Kansas State Football: How to proceed after disastrous loss to Iowa State

Use your ← → (arrows) to browse
Kansas State Football Kansas State Wildcats

Kansas State Wildcats defensive back AJ Parker (12) – Mandatory Credit: Brian Powers-USA TODAY Sports

Iowa State destroyed Kansas State football 45-0. What can the Wildcats do to reverse their fortunes?

When a team loses how Kansas State football did this past weekend, there is nothing good to be taken from the game. It was ugly in a way Kansas State hasn’t seen since before Bill Snyder arrived in Manhattan. The Cyclones defeated the Wildcats 45-0, going over, around, and through the Wildcats defense while completely stoning and stopping anything the Wildcats offense thought would work.

A loss like this has been building as playtime elsewhere has hidden flaws within the Wildcats football team, and with nothing to cover the issues, Saturday happened in a very ugly fashion. What happened and what can Chris Klieman and the rest of the Wildcats do to fix the issue? In reality, the Cats could look across the field at what Iowa State was doing as a blueprint to fix what ails their football team.

1. On offense, the Cats must keep it simple and do what works.

Due to a season-ending injury to Skylar Thompson, the Wildcats are going into games now with true freshman Will Howard at quarterback. And while he has certainly had his moments, especially at home, the need for development has shown. Considering that running back Deuce Vaughn‘s tricks appear to have been figured out, the Wildcat offense seems to have become completely stuck in the mud.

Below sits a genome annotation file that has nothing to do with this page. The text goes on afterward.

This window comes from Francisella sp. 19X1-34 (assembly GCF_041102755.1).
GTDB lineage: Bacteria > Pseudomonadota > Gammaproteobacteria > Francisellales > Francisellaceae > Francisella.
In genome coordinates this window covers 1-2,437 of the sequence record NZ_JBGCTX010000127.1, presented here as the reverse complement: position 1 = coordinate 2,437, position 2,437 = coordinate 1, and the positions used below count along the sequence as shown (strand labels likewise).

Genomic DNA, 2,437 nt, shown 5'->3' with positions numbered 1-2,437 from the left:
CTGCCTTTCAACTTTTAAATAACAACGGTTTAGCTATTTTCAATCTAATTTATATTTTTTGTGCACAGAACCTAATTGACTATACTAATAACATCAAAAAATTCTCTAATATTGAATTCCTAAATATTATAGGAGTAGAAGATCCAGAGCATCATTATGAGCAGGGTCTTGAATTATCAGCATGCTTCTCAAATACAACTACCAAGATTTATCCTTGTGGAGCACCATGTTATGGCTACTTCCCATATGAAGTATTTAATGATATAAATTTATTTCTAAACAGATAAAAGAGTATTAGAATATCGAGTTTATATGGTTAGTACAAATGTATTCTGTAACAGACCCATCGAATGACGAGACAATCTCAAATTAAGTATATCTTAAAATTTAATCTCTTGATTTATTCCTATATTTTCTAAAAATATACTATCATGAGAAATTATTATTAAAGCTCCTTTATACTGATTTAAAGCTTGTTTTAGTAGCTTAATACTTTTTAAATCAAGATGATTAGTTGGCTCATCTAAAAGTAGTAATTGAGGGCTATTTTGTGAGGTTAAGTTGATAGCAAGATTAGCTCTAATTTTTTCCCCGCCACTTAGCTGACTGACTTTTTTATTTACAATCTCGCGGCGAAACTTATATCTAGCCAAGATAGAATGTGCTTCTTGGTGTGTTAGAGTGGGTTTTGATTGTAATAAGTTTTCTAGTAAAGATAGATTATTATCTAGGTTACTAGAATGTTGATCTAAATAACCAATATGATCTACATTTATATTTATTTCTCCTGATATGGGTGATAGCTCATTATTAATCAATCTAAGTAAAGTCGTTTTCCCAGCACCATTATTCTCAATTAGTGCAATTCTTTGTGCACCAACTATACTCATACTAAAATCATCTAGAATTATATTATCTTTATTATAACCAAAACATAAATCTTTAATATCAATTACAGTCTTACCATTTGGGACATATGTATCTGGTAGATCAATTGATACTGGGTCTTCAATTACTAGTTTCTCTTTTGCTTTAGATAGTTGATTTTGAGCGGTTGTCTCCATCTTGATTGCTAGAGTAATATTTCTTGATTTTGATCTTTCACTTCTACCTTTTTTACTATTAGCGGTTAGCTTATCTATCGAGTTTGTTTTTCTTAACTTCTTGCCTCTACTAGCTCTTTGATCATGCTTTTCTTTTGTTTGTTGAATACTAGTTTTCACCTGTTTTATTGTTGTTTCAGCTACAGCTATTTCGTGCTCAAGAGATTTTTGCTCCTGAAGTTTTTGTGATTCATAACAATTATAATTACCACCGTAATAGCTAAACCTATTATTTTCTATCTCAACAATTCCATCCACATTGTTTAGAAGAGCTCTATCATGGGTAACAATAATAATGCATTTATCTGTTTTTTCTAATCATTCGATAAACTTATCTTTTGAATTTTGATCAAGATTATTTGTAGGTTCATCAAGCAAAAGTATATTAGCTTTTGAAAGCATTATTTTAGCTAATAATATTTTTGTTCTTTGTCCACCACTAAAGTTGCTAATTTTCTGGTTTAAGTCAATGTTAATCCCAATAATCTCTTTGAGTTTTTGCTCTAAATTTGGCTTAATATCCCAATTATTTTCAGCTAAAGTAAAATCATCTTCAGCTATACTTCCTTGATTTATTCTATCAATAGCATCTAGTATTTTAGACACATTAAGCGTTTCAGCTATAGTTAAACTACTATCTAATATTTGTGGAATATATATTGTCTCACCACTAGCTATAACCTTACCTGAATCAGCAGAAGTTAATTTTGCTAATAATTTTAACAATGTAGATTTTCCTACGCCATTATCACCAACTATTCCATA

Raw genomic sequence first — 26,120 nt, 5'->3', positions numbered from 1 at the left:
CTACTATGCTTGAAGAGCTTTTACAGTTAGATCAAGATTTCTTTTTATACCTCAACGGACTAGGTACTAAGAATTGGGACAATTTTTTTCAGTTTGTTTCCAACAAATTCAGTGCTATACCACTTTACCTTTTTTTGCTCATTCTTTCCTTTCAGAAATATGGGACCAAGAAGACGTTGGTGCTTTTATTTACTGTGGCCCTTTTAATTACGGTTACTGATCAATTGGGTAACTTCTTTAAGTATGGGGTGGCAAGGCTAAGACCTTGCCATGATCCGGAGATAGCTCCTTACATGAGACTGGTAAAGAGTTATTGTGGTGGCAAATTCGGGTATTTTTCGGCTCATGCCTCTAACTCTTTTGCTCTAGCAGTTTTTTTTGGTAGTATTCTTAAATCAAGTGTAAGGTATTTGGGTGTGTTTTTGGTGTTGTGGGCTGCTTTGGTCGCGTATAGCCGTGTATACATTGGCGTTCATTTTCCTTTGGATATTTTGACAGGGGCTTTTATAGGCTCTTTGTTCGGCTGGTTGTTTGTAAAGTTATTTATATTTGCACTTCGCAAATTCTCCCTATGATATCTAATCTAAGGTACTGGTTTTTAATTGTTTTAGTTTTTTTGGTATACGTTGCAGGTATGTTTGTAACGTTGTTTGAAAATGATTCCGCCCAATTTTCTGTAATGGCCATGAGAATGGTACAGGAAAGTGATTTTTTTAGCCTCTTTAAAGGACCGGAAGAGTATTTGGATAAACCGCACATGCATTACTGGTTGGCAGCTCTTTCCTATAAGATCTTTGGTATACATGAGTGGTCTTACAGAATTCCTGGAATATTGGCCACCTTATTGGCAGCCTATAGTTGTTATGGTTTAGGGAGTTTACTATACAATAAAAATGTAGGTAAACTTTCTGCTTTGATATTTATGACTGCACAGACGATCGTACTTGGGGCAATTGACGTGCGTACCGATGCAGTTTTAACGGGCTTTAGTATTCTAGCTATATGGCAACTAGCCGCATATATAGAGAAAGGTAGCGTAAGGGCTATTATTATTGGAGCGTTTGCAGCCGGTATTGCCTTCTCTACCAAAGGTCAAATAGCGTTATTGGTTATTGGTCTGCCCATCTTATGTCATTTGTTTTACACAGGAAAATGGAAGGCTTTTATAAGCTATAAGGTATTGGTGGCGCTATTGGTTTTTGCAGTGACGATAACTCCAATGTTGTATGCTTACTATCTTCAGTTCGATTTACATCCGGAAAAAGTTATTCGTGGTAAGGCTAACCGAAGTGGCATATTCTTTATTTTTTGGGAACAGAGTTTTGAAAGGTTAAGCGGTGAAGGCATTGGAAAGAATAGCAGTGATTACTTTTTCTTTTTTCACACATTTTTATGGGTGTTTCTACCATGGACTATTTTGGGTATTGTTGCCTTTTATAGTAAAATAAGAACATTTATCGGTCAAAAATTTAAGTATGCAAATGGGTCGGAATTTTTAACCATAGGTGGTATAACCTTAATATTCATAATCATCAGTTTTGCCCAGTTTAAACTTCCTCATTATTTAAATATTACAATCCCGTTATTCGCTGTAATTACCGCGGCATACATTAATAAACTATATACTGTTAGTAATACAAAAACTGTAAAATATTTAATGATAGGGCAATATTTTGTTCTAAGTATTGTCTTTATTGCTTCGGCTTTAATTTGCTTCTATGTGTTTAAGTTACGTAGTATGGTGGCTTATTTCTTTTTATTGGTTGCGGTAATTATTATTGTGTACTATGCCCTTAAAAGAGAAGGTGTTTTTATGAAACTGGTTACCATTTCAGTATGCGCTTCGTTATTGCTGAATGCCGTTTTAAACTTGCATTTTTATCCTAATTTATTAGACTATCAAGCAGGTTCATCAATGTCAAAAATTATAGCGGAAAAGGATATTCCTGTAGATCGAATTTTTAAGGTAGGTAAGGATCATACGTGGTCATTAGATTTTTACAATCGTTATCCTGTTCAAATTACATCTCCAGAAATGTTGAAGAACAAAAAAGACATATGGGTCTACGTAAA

The Wildcats need to basically abandon the shotgun, read formation they had been running a lot during the early part of the season and still primarily use. Get the freshman quarterback under center with the fullback and running back behind him, and work to get the passing game into rhythm.

Iowa State ran a significant number of snaps, especially early downs in a classic I Formation alignment. The Breece Hall 33-yard touchdown run wasn’t anything more complicated than an off-tackle run to the left. Many pass plays were not overly complicated, just simple pass concepts that have been run at the college level for decades.

Without an offseason program and no true non-conference type schedule for the Cats to prepare, Howard’s limitations are becoming quite evident. The freshman cannot, at this moment, consistently receive the shotgun snap, read the defense and then deliver, with confidence, a downfield pass. The offense often falls flat when the play calling is asking this.

Howard can currently pass well in rhythm and can pass well on the run. Rollouts, slants, play-action type passes is what works for him. Quick and simple, west coast type play calling, simplifying what is being asked of Howard will do wonders.

Use your ← → (arrows) to browse